This book deals with the process of negotiation with the past in the present through the plays of Marina Carr. The title frames the work, connoting the path towards destruction and the sense of lethargy acquired along the way. The book offers an in-depth and extensive reading of Carr’s plays. In doing so, it surveys some of the destructive issues represented in the works and provides a series of social and cultural contexts to which the concerns in the works are related.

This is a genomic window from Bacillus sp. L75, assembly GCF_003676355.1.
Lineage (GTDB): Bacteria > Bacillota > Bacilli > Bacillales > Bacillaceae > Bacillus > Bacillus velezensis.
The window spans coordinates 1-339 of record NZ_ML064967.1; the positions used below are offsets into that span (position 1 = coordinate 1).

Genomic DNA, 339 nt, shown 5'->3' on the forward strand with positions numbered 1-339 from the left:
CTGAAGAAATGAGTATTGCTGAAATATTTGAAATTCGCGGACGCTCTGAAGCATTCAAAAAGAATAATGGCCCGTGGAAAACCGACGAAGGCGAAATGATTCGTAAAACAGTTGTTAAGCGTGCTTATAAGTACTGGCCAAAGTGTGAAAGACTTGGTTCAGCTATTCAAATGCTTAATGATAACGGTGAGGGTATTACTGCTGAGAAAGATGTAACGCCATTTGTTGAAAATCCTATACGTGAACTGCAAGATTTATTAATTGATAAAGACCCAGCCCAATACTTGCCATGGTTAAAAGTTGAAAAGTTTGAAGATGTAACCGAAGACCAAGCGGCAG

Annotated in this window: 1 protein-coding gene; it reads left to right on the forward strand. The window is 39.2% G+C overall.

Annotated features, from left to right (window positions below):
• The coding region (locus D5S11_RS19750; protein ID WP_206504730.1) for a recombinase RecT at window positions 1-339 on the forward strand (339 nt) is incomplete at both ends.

Carr is best known for her trilogy,
Portia Coughlan and
By the Bog of Cats…, and more recently
Woman and Scarecrow,
The Cordelia Dream and
Marble. The plays are regularly concerned with notions of identity in the context of self-destruction, self-estrangement and displacement. This book applies Julia Kristeva’s theory of abjection to Carr’s plays in an effort to structure the loss the author identifies in the works. Themes of memory, history and myth are examined in the context of these concerns in provocative and confrontational ways.